- Bandgaps might be shifted
- Shape might be affected -> change in effective mass

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Electrostriction
-Change in shape by applying electrical field
- Proportional to the square of the field
Sij = ijkl Ek El
2
1 Sij
ikjl = 2 Ek El

-Is not reversible


-Occurs in all dielectric materials and in all 32 point groups
Eswar Prasad, Lecture Notes
-Caused by randomly aligned electrical domains
-applied field aligns electrical domains
-opposite charges of domains attract each other
-material thickness is reduced along applied field

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Some piezoelectric materials
Naturally occuring:
-Quarz -Cane sugar -Collagen
-Topaz -DNA
-Rochelle salt -Wood
-many many others -Tendon
Man-made crystals
-Gallium orthophosphate (GaPO4), a quartz analogic crystal
-Langasite (La3Ga5SiO14), a quartz analogic crystal
Man-made ceramics
-Barium titanate(BaTiO3)-Barium titanate was the first petzoelectric ceramic discovered
-Lead zirconate titanate (Pb[ZrxTi1x]O3 0<x<1)more commonly known as
PZT, lead zirconate titanate is the most common piezoelectric ceramic in use
today
-Lithium niobate (LiNbO3)

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Applications
Sensor
-Microphones, Pick-ups
-Pressure sensor
-Force sensor
-Strain gauge
Actuators
-Loudspeaker
-Piezoelectric motors
-Nanopositioning in AFM, STM
-Acuosto-optic modulators
-Valves
High voltage and powersource
-Cigarette lighter
-Energy harvesting
-AC voltage multiplier
Frequency standart

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Piezoelectric motors
-Traveling wave motor
-Inchworm motor
-Piezo ratchet motor
-Stepping sotor using slip-stick motion

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Traveling wave motor

1996 Smart Mater. Struct. 5 361

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http://www.technohands.co.jp/en/, 07.28.2010
Inchworm Motor

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http://en.wikipedia.org/wiki/Piezoelectric_motor, 07.28.2010
Piezo ratchet stepping motor

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http://en.wikipedia.org/wiki/Piezoelectric_motor, 07.28.2010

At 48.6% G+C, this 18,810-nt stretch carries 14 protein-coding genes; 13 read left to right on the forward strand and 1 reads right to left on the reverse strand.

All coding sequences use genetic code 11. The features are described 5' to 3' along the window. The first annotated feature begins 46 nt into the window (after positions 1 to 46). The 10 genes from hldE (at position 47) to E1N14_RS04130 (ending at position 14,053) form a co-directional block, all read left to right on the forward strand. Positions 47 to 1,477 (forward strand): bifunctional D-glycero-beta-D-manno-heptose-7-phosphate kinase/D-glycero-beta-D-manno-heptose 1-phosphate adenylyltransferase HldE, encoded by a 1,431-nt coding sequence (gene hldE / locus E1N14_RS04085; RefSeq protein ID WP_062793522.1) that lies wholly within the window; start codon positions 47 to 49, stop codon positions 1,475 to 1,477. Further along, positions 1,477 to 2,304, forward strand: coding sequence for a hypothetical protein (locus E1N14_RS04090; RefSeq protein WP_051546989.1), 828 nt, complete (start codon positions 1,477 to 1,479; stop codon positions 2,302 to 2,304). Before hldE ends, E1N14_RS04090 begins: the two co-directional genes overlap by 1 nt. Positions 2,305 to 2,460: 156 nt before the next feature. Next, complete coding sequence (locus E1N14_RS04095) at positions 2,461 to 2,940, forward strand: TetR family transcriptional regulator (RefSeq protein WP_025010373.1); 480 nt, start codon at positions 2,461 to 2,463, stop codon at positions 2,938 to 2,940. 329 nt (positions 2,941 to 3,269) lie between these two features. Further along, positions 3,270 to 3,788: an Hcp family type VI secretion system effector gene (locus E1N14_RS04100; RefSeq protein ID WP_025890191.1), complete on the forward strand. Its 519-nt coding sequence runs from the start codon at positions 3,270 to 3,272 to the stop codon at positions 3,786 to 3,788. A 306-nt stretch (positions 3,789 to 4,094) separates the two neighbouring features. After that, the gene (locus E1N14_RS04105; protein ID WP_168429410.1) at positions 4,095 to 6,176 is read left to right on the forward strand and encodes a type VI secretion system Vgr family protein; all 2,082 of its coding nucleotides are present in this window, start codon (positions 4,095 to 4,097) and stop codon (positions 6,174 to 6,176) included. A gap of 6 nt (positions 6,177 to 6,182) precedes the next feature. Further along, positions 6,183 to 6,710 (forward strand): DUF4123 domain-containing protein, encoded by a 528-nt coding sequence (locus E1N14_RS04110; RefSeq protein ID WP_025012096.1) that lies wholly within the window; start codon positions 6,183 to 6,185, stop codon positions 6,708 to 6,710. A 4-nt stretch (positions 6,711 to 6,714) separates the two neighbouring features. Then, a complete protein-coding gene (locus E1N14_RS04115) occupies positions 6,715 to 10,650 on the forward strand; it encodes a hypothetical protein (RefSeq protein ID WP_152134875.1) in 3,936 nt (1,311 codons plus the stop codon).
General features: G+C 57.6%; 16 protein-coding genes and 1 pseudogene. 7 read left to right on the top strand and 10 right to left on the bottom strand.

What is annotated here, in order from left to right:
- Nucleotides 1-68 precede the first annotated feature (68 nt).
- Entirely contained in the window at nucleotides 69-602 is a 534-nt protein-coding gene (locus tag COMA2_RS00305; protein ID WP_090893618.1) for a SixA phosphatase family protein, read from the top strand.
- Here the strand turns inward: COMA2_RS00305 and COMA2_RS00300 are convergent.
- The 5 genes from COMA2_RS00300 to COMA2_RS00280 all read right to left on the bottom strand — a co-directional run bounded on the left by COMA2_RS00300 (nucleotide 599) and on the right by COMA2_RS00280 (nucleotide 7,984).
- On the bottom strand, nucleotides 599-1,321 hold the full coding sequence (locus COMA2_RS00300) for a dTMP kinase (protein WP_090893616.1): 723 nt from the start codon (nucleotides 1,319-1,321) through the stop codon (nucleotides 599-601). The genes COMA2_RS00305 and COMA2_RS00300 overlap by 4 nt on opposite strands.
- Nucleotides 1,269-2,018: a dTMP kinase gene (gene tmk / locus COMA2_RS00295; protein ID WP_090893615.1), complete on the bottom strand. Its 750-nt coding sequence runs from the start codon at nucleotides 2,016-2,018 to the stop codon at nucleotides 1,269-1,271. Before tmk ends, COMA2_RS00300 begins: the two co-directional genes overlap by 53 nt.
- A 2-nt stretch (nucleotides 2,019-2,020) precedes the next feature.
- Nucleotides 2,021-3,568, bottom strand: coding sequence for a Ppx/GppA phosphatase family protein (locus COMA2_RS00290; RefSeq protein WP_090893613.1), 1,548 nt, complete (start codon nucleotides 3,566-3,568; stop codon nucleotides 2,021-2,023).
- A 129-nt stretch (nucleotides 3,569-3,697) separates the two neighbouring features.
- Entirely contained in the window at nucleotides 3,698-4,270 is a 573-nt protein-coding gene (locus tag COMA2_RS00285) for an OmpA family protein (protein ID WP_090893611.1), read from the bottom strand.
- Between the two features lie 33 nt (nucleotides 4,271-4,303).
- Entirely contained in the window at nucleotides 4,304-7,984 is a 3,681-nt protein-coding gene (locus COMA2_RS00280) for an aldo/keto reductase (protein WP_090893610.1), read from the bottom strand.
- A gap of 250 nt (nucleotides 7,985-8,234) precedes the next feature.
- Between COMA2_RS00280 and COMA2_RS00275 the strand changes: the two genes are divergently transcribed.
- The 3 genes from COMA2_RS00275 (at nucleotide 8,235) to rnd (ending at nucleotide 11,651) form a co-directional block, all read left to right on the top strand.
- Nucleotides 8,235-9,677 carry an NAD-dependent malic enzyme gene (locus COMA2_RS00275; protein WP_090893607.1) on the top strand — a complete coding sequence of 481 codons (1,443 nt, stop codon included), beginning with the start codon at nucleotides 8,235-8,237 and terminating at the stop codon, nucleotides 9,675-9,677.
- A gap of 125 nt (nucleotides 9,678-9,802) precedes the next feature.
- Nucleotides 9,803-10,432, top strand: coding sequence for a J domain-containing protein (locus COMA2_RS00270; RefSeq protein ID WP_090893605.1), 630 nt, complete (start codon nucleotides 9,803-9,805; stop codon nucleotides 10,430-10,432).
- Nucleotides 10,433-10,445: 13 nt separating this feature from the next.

ANRv51/RES

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Slip-Stick Inertial Motion
1 2: Slow rising flank of
voltage, Rod and table
move simutaneously

2 3: Fast decreasing
voltage flank, piezo
contracts fast and rod
slips through table,
inertia is overcome

Conversion of motion:
Signal is inverted in time,
not in voltage

Attocube systems AG, Technical note


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Currents
at 1000Hz slow rising flank or loading voltage: rise 1ms
fast falling flank of discharge voltage: f all 10s

CU
I=
CP,RT = 2.8F CP,LT = 0.2F

dURT = 30V dULT = 70V

Irise,RT = 84mA Irise,LT = 14mA


If all,RT = 8.4A If all,LT = 1.4A

| I |average,RT =167mA | I |average,LT =28mA

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Effects of resistive wiring
70V sawtooth signal
1F capacitance

RC time constant
= RC

Cabling capacitance of up
to 10nF has barely no
effect

Attocube systems AG, Technical note: Effects of resistive wiring

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Heat dissipation
Assumption: Ffriction=5N, Step size: 100nm 500nJ

At 1000Hz 500W

Electrical loss: P = CU 2 f tan(), 1

P = 17mW

Rotator has 2 piezos 2P, t90 30s


U 1.1J

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Absolut position encoder
Position is read out with a potentiometer

RAW depends on T
RAB depends on T

But, RAW/RAB is T independent in


equilibrium
Absolut position
http://www.markallen.com/teaching/ucsd/147a/lectures
/lecture3/1.php, 07.29.2010

Encoder has a blind spot of about 40

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Did you really pay attention?